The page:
Basic Operations on Tensors

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This article is part two of the Linear Algebra series. The first part gave a basic introduction to the fundamentals of Linear Algebra: scalars, vectors, matrices and tensors. The article also discussed scalars being 0th order tensors, vectors being 1st order tensors and matrices being 2nd order tensors. In this article, we’ll see the basic operations that can be performed on tensors. The following tensor operations are discussed.

  1. Addition
  2. Broadcasting
  3. Multiplication (including dot product and Hadamard Product)
  4. Transpose
  5. Inverse

Let’s get started.

Addition

A normal matrix addition involves element wise addition. Let us consider two matrices A and B and their sum resulting in a new matrix C.

A_{ij} + B_{ij} = C_{ij}

For addition of two matrices, the dimensions of the matrices must match. The final resulting matrix would also be of the same dimension.

Example:

If A = \begin{pmatrix} 1 & 2\\ 3 & 4 \end{pmatrix}, B = \begin{pmatrix} 5 & 6\\ 7 & 8 \end{pmatrix}, then the addition of the matrices would go like this:

\begin{pmatrix} 1 & 2\\ 3 & 4 \end{pmatrix} + \begin{pmatrix} 5 & 6\\ 7 & 8 \end{pmatrix} = \begin{pmatrix} 6 & 8\\ 10 & 12 \end{pmatrix}

Broadcasting

This is a special type of tensor addition operation where a matrix and a vector is added. Earlier, we saw that the addition requires two tensors to have same dimension for element wise sum. However, we already know that vector is a 1-D array while a matrix is 2-D array. Therefore broadcasting is basically a programmatic approach of adding a matrix and a vector. The vector is automatically replicated to match with the dimension of the matrix it is going to be added to.

Here’s the mathematical notation of broadcasting: A_{ij} + v_{j} = C_{ij}, where A_{ij} is a matrix and v_{j} is a vector. The dimension of the vector, however, should match either the number of rows or the number of columns of the matrix it is going to be added to. Only this way, the vector can replicate itself for addition.

NumPy and MATLAB both support broadcasting.

Example:

Let us suppose, A = \begin{pmatrix} 1 & 3 & 5\\ 2 & 4 & 6 \end{pmatrix}, v = \begin{bmatrix} 1 \\ 2 \end{bmatrix}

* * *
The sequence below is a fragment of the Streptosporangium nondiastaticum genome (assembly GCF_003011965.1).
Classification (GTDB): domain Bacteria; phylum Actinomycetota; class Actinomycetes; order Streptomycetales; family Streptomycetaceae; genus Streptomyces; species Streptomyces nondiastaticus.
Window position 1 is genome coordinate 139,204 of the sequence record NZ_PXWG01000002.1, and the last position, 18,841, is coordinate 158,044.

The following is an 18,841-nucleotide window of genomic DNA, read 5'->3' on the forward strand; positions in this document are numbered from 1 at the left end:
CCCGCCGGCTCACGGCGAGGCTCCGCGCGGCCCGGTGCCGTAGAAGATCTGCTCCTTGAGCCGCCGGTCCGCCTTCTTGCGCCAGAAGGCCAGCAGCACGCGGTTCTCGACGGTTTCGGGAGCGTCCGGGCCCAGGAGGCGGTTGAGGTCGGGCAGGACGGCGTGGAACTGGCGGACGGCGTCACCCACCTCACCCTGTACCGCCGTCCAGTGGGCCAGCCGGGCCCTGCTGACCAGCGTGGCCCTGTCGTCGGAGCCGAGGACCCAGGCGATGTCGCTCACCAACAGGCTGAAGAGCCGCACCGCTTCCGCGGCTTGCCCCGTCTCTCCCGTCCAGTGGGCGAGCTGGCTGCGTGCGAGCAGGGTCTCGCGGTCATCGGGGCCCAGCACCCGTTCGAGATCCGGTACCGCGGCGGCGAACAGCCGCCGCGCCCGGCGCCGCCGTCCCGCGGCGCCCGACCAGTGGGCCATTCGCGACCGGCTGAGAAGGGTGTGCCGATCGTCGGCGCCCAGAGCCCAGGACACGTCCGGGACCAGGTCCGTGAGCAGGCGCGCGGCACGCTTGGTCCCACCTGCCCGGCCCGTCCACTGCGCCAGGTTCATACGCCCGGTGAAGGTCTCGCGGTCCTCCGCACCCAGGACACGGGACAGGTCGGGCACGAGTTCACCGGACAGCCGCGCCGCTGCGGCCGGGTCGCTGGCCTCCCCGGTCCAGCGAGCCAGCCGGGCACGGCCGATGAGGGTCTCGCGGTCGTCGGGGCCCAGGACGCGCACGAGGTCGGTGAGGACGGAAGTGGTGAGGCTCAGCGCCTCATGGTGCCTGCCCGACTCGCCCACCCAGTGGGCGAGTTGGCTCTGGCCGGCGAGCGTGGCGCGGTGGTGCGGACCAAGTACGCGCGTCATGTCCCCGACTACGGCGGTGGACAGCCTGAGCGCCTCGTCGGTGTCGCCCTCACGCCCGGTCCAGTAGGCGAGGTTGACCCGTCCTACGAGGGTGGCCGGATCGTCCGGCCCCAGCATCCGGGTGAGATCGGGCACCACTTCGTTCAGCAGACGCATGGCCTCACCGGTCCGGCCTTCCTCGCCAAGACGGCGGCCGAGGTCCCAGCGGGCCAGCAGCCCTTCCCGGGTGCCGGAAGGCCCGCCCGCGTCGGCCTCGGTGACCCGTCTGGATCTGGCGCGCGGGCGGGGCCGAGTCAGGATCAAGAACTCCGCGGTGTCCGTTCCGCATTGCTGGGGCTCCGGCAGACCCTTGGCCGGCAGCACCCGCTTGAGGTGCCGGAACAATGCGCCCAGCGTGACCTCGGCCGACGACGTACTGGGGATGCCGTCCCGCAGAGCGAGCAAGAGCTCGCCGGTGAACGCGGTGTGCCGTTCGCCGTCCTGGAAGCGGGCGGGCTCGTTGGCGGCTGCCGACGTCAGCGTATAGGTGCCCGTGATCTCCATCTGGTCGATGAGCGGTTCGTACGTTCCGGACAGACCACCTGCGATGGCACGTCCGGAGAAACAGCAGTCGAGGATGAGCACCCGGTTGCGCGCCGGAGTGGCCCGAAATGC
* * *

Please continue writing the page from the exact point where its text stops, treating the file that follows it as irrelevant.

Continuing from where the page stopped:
Although the dimensions do not match, the vector is replicated as a part of broadcasting and the following result is produced after addition:

C = \begin{pmatrix} 2 & 4 & 6\\ 4 & 6 & 8 \end{pmatrix}

Multiplication

Multiplication of a matrix A of dimension m*n and a matrix B of dimension n*q is given by:

C_{ij} = \sum_{k}A_{ik}B_{kj}

For multiplication, the number of columns of the first matrix must match with the number of rows of the second matrix.

Example:

Let’s suppose two matrices, A = \begin{pmatrix} 1 & 2 & 3\\ 4 & 5 & 6 \end{pmatrix} and B = \begin{pmatrix} 1 & 2 \\ 3 & 1\\ 2 & 3 \end{pmatrix}

C_{ij} = \begin{pmatrix} 1 & 2 & 3\\ 4 & 5 & 6 \end{pmatrix} * \begin{pmatrix} 1 & 2 \\ 3 & 1\\ 2 & 3 \end{pmatrix} = \begin{pmatrix} 1*1+2*3+3*2 & 1*2+2*1+3*3\\ 4*1+5*3+6*2 & 4*2+5*1+6*3 \end{pmatrix} C_{ij} = \begin{pmatrix} 13 & 13\\ 31 & 31 \end{pmatrix}

Multiplication of a matrix and a vector (column vector) is also possible until the dimension conditions match.

Hadamard Product

The Hadamard product involves element wise multiplication. Multiplying matrices must be of same dimensions.

C_{ij} = A_{ij} \odot B_{ij}

Example:

\begin{pmatrix} 1 & 2 & 3\\ 4 & 5 & 6 \end{pmatrix} \odot \begin{pmatrix} 2 & 2 & 3\\ 4 & 2 & 1 \end{pmatrix} = \begin{pmatrix} 2 & 4 & 9\\ 16 & 10 & 6 \end{pmatrix}

Dot Product

A dot product of two vectors results into a scalar. The dot product between vectors \overset{\rightarrow}{x} and \overset{\rightarrow}{y} is defined as (in vector notation):

\overset{\rightarrow}{x}.\overset{\rightarrow}{y} = a \sum_{i}x_{i}y_{i} = a

where, a is scalar.

Example:

Let’s suppose \overset{\rightarrow}{x} = \begin{bmatrix} 1 & 2 & 3 & 4 \end{bmatrix} and \overset{\rightarrow}{y} = \begin{bmatrix} 2 & 3 & 1 & 4 \end{bmatrix}

= \begin{bmatrix} 1 & 2 & 3 & 4 \end{bmatrix} . \begin{bmatrix} 2 & 3 & 1 & 4 \end{bmatrix} = \begin{bmatrix} 1*2+2*3+3*1+4*4\end{bmatrix} = 27

In matrix notation, the dot product is written as:

x^{T}*y = a or x*y^{T} = a

where the superscript T denotes the transpose operation. The transpose makes sure that the two vectors are compatible for multiplication. The transpose operation is performed in any one of the multiplying vectors.

Transpose

The transpose of a matrix A which denoted by B = A^{T}, is given by B_{ji} = A_{ij}.

Example:

Let’s suppose a matrix A = \begin{pmatrix} 1 & 2 & 3\\ 3 & 4 & 5 \end{pmatrix}. The transpose A^{T} is:

B = A^{T} = \begin{pmatrix} 1 & 3\\ 2 & 4\\ 3 & 5 \end{pmatrix}

Inverse

A inverse matrix (A^{-1}) is a matrix which when multiplied with the original matrix (A) gives an identity matrix (I). An identity matrix is a special kind of square matrix that has ones in the diagonal with all other elements as zero.

I = A^{-1}A = AA^{-1}

An identity matrix I of dimension 3*3 is defined as:

I = \begin{pmatrix} 1 & 0 & 0\\ 0 & 1 & 0\\ 0 & 0 & 1 \end{pmatrix}

Not all square matrices will have an inverse. In the case of non-square matrices, we have Moore-Penrose pseudo inverse for the generalization of the matrix inverse.

These are the basic operations commonly performed on the tensors. In the next post I’ll come up with more detailed ideas related to Linear algebra. See you in the next one.

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By Rabindra Lamsal

A JNU graduate with a specialization in AI.

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